Is social networking suddenly getting all (gulp) modest about privacy?
Hundreds of thousands of users of the 7.5 million-user Facebook social networking site are protesting new features that they consider an invasion of privacy. Some are planning to boycott the site on September 12 if Facebook doesn't remove some of the features, and a new group called Savefacebook.com has gathered around 86,000 signatures on an online petition calling for Facebook to remove the features and/or give individuals the option to deactivate them.
Facebook this week added continuous "news tickers" of a user's activities and posts on the site. Protesters worry that users other than their friends or intended recipients will get the updates. The News Feed feature updates a personalized news list during the day with the latest headlines of things your friends and social groups are up to -- everything from "Bob added Sue to his Favorites list" to "Your love interest just broke up with her boyfriend" -- and the Mini-Feed feature shows changes in a user's profile and content.
Facebook users on a student-run portal at the University of Mary Washington conceded that when you join Facebook, you do give up some privacy and may involve yourself in some "socially acceptable stalking." But Facebook's feeds take stalking too far, they say: "No one wants their girlfriend or boyfriend knowing when they've commented on a photo, written on a wall, or anything else. No one wants people to see that they've left a group; it could offend someone. No one really wants to see the change in status of someone's love life," according to a post on the portal.
But that's the risk you take when you join a social network, industry experts say. "Facebook members are placing information about themselves online. If you place information about yourself and your life on any server that is connected to the Internet, you cannot hope for it to remain private," says Shane Coursen, senior technical consultant for Kaspersky Lab.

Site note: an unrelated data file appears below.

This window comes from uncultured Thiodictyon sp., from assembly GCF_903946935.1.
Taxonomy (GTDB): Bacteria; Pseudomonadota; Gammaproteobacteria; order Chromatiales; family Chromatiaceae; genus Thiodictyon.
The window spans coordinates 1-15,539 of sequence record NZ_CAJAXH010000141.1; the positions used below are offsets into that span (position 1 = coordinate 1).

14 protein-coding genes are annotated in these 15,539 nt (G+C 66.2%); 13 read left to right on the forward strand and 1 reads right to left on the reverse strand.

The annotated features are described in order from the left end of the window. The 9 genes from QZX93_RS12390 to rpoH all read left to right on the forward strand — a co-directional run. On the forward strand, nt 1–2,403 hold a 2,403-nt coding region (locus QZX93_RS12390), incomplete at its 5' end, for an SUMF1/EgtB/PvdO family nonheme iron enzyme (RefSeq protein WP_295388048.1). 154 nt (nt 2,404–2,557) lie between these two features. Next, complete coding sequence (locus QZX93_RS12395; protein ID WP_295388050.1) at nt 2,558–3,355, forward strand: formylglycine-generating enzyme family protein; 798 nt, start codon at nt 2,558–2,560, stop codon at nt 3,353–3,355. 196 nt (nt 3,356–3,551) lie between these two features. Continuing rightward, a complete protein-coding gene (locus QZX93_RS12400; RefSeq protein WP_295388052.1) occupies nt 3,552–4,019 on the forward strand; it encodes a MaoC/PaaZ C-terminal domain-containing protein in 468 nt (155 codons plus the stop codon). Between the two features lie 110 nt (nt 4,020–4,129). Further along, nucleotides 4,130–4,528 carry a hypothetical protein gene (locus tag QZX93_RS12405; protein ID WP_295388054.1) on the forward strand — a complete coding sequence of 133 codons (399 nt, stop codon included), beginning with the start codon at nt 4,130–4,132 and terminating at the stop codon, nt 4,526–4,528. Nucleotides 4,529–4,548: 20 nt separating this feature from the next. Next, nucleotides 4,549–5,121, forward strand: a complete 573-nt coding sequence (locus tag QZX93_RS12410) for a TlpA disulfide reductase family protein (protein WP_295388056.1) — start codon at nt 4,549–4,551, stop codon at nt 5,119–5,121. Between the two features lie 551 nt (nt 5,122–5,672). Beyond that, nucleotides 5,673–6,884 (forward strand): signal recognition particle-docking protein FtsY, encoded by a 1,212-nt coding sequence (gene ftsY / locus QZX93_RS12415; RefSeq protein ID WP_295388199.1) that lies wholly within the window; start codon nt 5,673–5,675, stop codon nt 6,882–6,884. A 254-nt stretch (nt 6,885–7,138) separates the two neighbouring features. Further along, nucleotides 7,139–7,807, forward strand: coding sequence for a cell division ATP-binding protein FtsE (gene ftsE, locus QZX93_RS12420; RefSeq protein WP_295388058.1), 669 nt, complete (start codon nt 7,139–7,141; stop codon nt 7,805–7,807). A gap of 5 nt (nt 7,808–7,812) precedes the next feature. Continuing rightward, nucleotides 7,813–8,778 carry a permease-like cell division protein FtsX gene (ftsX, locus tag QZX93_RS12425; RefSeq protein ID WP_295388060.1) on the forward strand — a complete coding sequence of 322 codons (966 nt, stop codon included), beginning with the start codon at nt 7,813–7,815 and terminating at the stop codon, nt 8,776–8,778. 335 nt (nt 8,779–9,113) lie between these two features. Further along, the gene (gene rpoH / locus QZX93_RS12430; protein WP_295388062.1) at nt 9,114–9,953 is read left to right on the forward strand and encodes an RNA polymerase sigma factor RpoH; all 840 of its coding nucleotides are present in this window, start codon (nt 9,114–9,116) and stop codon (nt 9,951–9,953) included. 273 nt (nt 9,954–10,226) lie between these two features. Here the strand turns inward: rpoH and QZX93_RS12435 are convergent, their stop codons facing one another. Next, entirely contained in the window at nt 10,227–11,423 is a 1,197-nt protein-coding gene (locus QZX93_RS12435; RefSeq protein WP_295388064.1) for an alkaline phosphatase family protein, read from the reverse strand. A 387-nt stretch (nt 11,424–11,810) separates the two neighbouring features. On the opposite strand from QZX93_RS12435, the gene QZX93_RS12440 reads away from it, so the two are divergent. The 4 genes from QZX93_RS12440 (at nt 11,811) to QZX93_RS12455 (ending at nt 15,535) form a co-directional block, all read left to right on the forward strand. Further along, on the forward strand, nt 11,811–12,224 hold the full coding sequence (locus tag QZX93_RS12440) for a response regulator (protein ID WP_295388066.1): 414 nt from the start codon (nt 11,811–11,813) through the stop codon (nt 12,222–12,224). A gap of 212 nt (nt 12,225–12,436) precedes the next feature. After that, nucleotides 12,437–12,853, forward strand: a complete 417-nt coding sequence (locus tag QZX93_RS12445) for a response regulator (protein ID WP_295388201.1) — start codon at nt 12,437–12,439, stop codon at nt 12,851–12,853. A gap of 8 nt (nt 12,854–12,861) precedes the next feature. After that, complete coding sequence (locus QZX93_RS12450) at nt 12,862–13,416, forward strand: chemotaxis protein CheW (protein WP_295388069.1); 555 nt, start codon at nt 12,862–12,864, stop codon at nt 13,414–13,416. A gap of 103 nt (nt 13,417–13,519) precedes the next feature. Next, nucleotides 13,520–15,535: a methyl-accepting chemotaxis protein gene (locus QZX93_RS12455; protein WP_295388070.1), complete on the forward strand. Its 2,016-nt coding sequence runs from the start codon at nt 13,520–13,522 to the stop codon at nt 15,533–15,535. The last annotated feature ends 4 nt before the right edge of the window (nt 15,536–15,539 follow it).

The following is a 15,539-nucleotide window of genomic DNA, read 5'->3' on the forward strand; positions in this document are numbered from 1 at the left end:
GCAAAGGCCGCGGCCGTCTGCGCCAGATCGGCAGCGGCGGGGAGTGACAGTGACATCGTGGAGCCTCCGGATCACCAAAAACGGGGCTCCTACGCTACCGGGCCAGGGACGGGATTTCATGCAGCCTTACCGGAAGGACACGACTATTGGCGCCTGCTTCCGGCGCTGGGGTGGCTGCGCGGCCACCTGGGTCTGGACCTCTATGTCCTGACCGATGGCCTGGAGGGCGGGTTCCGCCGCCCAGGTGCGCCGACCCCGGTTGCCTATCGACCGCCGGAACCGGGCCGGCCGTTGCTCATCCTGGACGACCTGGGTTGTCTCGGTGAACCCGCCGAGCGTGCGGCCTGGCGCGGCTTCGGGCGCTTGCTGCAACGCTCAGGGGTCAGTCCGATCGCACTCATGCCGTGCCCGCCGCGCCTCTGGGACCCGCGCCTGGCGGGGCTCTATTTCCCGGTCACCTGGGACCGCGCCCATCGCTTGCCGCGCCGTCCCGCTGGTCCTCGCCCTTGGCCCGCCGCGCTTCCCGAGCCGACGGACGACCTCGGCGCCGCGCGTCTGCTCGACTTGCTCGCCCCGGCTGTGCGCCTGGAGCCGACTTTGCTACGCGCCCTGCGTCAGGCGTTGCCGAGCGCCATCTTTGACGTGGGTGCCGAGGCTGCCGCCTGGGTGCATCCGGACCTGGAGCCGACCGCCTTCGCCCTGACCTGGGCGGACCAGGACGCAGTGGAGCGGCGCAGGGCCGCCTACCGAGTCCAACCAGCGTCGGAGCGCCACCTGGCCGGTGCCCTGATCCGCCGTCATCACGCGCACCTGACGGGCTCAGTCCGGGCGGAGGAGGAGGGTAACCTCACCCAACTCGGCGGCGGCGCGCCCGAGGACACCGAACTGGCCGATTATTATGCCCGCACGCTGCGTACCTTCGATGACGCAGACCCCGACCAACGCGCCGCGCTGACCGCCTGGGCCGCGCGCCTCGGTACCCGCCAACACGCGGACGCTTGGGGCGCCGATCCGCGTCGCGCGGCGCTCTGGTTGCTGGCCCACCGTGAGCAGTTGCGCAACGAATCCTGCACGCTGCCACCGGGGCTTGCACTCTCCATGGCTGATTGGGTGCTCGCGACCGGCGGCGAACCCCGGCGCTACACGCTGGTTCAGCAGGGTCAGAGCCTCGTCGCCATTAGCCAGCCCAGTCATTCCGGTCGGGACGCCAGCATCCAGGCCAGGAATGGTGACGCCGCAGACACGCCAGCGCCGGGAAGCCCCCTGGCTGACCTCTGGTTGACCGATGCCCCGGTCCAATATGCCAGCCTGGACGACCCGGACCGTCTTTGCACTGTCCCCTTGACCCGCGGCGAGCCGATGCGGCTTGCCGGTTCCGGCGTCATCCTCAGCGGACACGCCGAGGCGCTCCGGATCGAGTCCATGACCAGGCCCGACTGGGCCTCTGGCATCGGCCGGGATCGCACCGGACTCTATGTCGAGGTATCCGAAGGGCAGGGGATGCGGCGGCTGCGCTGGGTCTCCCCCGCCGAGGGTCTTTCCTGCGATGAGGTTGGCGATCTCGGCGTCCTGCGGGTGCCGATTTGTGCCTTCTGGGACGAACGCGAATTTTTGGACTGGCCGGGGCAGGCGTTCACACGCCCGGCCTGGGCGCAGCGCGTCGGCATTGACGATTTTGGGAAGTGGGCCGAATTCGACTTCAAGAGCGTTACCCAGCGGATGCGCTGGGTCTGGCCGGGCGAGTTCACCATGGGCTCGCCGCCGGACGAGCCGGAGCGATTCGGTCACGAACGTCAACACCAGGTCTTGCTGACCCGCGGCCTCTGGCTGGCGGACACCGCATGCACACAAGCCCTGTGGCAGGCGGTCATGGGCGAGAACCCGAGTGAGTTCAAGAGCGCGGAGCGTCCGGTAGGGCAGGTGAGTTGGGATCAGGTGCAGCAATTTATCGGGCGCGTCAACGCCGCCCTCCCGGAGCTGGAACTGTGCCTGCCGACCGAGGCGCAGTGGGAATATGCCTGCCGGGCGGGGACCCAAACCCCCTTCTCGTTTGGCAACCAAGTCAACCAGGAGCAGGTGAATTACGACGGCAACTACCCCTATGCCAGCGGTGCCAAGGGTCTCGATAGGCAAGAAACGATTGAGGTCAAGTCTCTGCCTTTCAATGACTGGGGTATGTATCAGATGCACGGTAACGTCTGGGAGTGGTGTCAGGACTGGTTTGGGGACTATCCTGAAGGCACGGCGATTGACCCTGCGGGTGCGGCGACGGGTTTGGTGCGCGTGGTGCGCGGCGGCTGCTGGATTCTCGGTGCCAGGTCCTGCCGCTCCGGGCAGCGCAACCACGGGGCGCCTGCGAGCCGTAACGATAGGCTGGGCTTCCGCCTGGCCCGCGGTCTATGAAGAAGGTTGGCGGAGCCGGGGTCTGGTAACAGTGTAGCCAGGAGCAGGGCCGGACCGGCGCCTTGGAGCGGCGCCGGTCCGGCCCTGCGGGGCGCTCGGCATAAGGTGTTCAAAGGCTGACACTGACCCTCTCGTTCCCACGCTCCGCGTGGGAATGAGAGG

Facebook isn't the only social network to come under fire lately: Rival MySpace.com has battled security breaches (See Social Networking Gone Bad.) and privacy issues. MySpace recently instituted some adult controls on its site in the wake of reports and rising concerns about pedophiles targeting young MySpace users.
So far, the loudest dissenters have been on college campuses, where Facebook got its start. It has since expanded into business professionals and has also tried to attract politicians by inviting candidates, for example, to launch Facebook pages.
"Professionals are probably interested in the News Feeds about their business networking group more than college students are," says David Aitel, president of Immunity. "These days, people switch jobs every couple of years and it's good to keep up on these sorts of things."
Jennifer Simpson, an analyst with the Yankee Group, said the protesters don't always understand that when they post something for just a few friends, it can actually be seen by all of them. "What it's doing is aggregating updates from your friend's Web pages and letting you know those updates," she says. "But only information that was posted."
Mark Zuckerberg, founder and CEO of Facebook, earlier this week tried to quell users' concerns in his blog. "This is information people used to dig for on a daily basis, nicely reorganized and summarized so people can learn about the people they care about," he wrote in his blog. "You dont miss the photo album about your friends trip to Nepal. Maybe if your friends are all going to a party, you want to know so you can go, too."
He says the new features don't change any Facebook privacy options, and none of the feeds provided are visible to users who couldn't see the information before. "If you turned off your wall to non-friends, no one who is not your friend will be able to see a post on your wall. Your friends can still see it; it hasnt changed," he said in the blog.
Analysts expect Facebook to bow to user pressure and make the feeds optional instead. Facebook did not respond to requests for an interview for this article.
Immunity's Aitel says the uproar over Facebook's new features demonstrates how little awareness users have about privacy and security risks on social networking sites. "All Facebook did was show the user information they already had access to," Aitel says. "This is something a private application could have been [created] to do long ago."
Kelly Jackson Higgins, Senior Editor, Dark Reading